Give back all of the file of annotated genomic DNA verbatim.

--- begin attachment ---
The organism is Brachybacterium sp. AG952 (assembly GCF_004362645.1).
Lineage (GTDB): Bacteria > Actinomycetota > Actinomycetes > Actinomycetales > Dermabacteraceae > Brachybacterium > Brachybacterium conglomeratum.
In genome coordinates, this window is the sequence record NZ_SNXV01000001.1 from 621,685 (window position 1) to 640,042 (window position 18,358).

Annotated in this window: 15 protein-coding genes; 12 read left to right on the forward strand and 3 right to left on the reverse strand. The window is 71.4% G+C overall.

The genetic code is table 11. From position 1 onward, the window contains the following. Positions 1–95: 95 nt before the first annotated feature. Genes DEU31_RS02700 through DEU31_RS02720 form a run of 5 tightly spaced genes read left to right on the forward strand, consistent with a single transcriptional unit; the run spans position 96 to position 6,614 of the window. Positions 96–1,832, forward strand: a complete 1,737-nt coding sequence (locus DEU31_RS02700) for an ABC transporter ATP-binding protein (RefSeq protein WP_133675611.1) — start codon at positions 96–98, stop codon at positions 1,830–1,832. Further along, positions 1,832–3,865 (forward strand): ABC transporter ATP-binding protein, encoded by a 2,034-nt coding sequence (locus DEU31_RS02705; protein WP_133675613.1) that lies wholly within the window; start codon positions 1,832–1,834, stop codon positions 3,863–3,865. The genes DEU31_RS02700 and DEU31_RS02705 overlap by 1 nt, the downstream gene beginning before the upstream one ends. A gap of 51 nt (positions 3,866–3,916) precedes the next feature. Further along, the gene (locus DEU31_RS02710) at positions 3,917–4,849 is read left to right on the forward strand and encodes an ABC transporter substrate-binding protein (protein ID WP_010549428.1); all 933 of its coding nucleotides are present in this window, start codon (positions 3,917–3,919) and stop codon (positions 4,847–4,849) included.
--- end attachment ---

The organism is Brachybacterium sp. AG952 (assembly GCF_004362645.1).
Lineage (GTDB): Bacteria > Actinomycetota > Actinomycetes > Actinomycetales > Dermabacteraceae > Brachybacterium > Brachybacterium conglomeratum.
In genome coordinates, this window is the sequence record NZ_SNXV01000001.1 from 621,685 (window position 1) to 640,042 (window position 18,358).

Annotated in this window: 15 protein-coding genes; 12 read left to right on the forward strand and 3 right to left on the reverse strand. The window is 71.4% G+C overall.

The genetic code is table 11. From position 1 onward, the window contains the following. Positions 1–95: 95 nt before the first annotated feature. Genes DEU31_RS02700 through DEU31_RS02720 form a run of 5 tightly spaced genes read left to right on the forward strand, consistent with a single transcriptional unit; the run spans position 96 to position 6,614 of the window. Positions 96–1,832, forward strand: a complete 1,737-nt coding sequence (locus DEU31_RS02700) for an ABC transporter ATP-binding protein (RefSeq protein WP_133675611.1) — start codon at positions 96–98, stop codon at positions 1,830–1,832. Further along, positions 1,832–3,865 (forward strand): ABC transporter ATP-binding protein, encoded by a 2,034-nt coding sequence (locus DEU31_RS02705; protein WP_133675613.1) that lies wholly within the window; start codon positions 1,832–1,834, stop codon positions 3,863–3,865. The genes DEU31_RS02700 and DEU31_RS02705 overlap by 1 nt, the downstream gene beginning before the upstream one ends. A gap of 51 nt (positions 3,866–3,916) precedes the next feature. Further along, the gene (locus DEU31_RS02710) at positions 3,917–4,849 is read left to right on the forward strand and encodes an ABC transporter substrate-binding protein (protein ID WP_010549428.1); all 933 of its coding nucleotides are present in this window, start codon (positions 3,917–3,919) and stop codon (positions 4,847–4,849) included.